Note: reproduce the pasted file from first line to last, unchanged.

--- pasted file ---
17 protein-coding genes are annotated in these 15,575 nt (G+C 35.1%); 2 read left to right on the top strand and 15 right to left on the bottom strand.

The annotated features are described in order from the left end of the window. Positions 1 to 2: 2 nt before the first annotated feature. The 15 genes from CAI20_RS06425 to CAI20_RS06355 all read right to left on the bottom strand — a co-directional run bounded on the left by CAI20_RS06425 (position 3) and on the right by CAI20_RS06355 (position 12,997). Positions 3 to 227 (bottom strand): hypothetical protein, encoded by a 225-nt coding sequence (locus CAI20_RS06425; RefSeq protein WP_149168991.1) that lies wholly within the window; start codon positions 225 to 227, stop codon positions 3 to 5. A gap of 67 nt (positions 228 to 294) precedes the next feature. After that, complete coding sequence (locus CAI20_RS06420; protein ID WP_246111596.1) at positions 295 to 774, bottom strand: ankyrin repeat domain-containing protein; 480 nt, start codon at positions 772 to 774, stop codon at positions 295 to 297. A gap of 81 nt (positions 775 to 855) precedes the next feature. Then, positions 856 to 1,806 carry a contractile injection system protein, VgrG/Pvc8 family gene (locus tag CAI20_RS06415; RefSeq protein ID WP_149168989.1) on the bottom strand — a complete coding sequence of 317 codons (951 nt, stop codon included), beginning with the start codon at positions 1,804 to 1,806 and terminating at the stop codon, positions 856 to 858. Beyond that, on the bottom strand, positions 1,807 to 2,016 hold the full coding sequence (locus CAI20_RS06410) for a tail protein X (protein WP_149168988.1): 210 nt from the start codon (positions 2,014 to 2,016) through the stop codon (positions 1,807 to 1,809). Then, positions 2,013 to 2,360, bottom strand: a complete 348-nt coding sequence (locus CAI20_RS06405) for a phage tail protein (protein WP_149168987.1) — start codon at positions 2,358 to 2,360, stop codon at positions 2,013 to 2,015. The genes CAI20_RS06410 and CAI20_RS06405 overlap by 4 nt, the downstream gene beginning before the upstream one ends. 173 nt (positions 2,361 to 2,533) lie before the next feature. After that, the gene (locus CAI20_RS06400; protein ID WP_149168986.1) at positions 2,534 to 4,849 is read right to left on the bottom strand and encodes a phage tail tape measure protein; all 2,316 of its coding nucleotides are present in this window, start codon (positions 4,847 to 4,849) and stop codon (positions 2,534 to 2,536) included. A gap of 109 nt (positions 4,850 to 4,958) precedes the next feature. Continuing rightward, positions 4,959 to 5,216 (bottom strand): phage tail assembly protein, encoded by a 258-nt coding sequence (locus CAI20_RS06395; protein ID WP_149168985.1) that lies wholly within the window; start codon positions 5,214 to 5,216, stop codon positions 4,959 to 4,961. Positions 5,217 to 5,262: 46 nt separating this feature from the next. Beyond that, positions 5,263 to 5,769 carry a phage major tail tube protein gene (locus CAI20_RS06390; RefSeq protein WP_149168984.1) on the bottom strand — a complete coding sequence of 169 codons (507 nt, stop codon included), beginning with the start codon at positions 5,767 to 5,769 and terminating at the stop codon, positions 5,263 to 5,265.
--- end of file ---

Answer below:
17 protein-coding genes are annotated in these 15,575 nt (G+C 35.1%); 2 read left to right on the top strand and 15 right to left on the bottom strand.

The annotated features are described in order from the left end of the window. Positions 1 to 2: 2 nt before the first annotated feature. The 15 genes from CAI20_RS06425 to CAI20_RS06355 all read right to left on the bottom strand — a co-directional run bounded on the left by CAI20_RS06425 (position 3) and on the right by CAI20_RS06355 (position 12,997). Positions 3 to 227 (bottom strand): hypothetical protein, encoded by a 225-nt coding sequence (locus CAI20_RS06425; RefSeq protein WP_149168991.1) that lies wholly within the window; start codon positions 225 to 227, stop codon positions 3 to 5. A gap of 67 nt (positions 228 to 294) precedes the next feature. After that, complete coding sequence (locus CAI20_RS06420; protein ID WP_246111596.1) at positions 295 to 774, bottom strand: ankyrin repeat domain-containing protein; 480 nt, start codon at positions 772 to 774, stop codon at positions 295 to 297. A gap of 81 nt (positions 775 to 855) precedes the next feature. Then, positions 856 to 1,806 carry a contractile injection system protein, VgrG/Pvc8 family gene (locus tag CAI20_RS06415; RefSeq protein ID WP_149168989.1) on the bottom strand — a complete coding sequence of 317 codons (951 nt, stop codon included), beginning with the start codon at positions 1,804 to 1,806 and terminating at the stop codon, positions 856 to 858. Beyond that, on the bottom strand, positions 1,807 to 2,016 hold the full coding sequence (locus CAI20_RS06410) for a tail protein X (protein WP_149168988.1): 210 nt from the start codon (positions 2,014 to 2,016) through the stop codon (positions 1,807 to 1,809). Then, positions 2,013 to 2,360, bottom strand: a complete 348-nt coding sequence (locus CAI20_RS06405) for a phage tail protein (protein WP_149168987.1) — start codon at positions 2,358 to 2,360, stop codon at positions 2,013 to 2,015. The genes CAI20_RS06410 and CAI20_RS06405 overlap by 4 nt, the downstream gene beginning before the upstream one ends. 173 nt (positions 2,361 to 2,533) lie before the next feature. After that, the gene (locus CAI20_RS06400; protein ID WP_149168986.1) at positions 2,534 to 4,849 is read right to left on the bottom strand and encodes a phage tail tape measure protein; all 2,316 of its coding nucleotides are present in this window, start codon (positions 4,847 to 4,849) and stop codon (positions 2,534 to 2,536) included. A gap of 109 nt (positions 4,850 to 4,958) precedes the next feature. Continuing rightward, positions 4,959 to 5,216 (bottom strand): phage tail assembly protein, encoded by a 258-nt coding sequence (locus CAI20_RS06395; protein ID WP_149168985.1) that lies wholly within the window; start codon positions 5,214 to 5,216, stop codon positions 4,959 to 4,961. Positions 5,217 to 5,262: 46 nt separating this feature from the next. Beyond that, positions 5,263 to 5,769 carry a phage major tail tube protein gene (locus CAI20_RS06390; RefSeq protein WP_149168984.1) on the bottom strand — a complete coding sequence of 169 codons (507 nt, stop codon included), beginning with the start codon at positions 5,767 to 5,769 and terminating at the stop codon, positions 5,263 to 5,265.